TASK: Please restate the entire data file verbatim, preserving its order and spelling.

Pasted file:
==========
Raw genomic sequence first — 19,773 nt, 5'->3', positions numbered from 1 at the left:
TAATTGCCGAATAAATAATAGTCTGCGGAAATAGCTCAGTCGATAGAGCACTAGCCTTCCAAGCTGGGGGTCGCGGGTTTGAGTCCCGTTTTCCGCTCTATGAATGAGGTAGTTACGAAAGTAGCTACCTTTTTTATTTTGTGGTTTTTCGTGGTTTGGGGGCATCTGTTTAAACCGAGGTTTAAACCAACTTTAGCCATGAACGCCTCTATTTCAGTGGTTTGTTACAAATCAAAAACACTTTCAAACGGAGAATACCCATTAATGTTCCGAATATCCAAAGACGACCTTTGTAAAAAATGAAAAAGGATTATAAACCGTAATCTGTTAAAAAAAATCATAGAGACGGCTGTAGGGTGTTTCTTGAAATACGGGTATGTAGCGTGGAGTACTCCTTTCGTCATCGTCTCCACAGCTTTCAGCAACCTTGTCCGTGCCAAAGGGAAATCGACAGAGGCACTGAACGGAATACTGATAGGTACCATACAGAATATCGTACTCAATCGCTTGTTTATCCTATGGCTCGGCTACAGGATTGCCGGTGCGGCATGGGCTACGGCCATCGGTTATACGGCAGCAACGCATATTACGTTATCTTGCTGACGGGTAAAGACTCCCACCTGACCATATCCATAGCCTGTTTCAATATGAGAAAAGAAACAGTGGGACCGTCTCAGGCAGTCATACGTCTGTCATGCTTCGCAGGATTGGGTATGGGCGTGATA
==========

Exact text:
Raw genomic sequence first — 19,773 nt, 5'->3', positions numbered from 1 at the left:
TAATTGCCGAATAAATAATAGTCTGCGGAAATAGCTCAGTCGATAGAGCACTAGCCTTCCAAGCTGGGGGTCGCGGGTTTGAGTCCCGTTTTCCGCTCTATGAATGAGGTAGTTACGAAAGTAGCTACCTTTTTTATTTTGTGGTTTTTCGTGGTTTGGGGGCATCTGTTTAAACCGAGGTTTAAACCAACTTTAGCCATGAACGCCTCTATTTCAGTGGTTTGTTACAAATCAAAAACACTTTCAAACGGAGAATACCCATTAATGTTCCGAATATCCAAAGACGACCTTTGTAAAAAATGAAAAAGGATTATAAACCGTAATCTGTTAAAAAAAATCATAGAGACGGCTGTAGGGTGTTTCTTGAAATACGGGTATGTAGCGTGGAGTACTCCTTTCGTCATCGTCTCCACAGCTTTCAGCAACCTTGTCCGTGCCAAAGGGAAATCGACAGAGGCACTGAACGGAATACTGATAGGTACCATACAGAATATCGTACTCAATCGCTTGTTTATCCTATGGCTCGGCTACAGGATTGCCGGTGCGGCATGGGCTACGGCCATCGGTTATACGGCAGCAACGCATATTACGTTATCTTGCTGACGGGTAAAGACTCCCACCTGACCATATCCATAGCCTGTTTCAATATGAGAAAAGAAACAGTGGGACCGTCTCAGGCAGTCATACGTCTGTCATGCTTCGCAGGATTGGGTATGGGCGTGATA